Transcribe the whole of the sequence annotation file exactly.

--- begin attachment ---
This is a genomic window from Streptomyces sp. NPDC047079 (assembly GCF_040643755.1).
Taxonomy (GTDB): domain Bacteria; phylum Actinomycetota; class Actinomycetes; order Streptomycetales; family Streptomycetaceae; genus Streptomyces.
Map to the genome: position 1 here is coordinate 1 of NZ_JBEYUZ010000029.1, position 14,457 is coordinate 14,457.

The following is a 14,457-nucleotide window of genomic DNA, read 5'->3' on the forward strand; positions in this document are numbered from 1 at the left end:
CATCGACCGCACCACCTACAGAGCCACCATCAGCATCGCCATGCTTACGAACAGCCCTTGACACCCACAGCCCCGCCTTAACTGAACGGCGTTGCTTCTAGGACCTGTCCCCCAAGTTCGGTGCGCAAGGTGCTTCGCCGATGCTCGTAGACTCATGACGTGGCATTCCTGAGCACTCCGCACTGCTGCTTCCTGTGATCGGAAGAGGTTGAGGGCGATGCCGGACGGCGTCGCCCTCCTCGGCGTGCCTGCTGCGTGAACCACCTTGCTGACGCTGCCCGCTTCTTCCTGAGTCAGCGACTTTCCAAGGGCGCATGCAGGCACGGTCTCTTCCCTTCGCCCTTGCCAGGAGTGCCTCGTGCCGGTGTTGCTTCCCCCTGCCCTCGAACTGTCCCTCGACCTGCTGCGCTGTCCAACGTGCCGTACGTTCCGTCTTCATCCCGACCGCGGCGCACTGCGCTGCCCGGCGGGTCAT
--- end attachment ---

This is a genomic window from Streptomyces sp. NPDC047079 (assembly GCF_040643755.1).
Taxonomy (GTDB): domain Bacteria; phylum Actinomycetota; class Actinomycetes; order Streptomycetales; family Streptomycetaceae; genus Streptomyces.
Map to the genome: position 1 here is coordinate 1 of NZ_JBEYUZ010000029.1, position 14,457 is coordinate 14,457.

The following is a 14,457-nucleotide window of genomic DNA, read 5'->3' on the forward strand; positions in this document are numbered from 1 at the left end:
CATCGACCGCACCACCTACAGAGCCACCATCAGCATCGCCATGCTTACGAACAGCCCTTGACACCCACAGCCCCGCCTTAACTGAACGGCGTTGCTTCTAGGACCTGTCCCCCAAGTTCGGTGCGCAAGGTGCTTCGCCGATGCTCGTAGACTCATGACGTGGCATTCCTGAGCACTCCGCACTGCTGCTTCCTGTGATCGGAAGAGGTTGAGGGCGATGCCGGACGGCGTCGCCCTCCTCGGCGTGCCTGCTGCGTGAACCACCTTGCTGACGCTGCCCGCTTCTTCCTGAGTCAGCGACTTTCCAAGGGCGCATGCAGGCACGGTCTCTTCCCTTCGCCCTTGCCAGGAGTGCCTCGTGCCGGTGTTGCTTCCCCCTGCCCTCGAACTGTCCCTCGACCTGCTGCGCTGTCCAACGTGCCGTACGTTCCGTCTTCATCCCGACCGCGGCGCACTGCGCTGCCCGGCGGGTCAT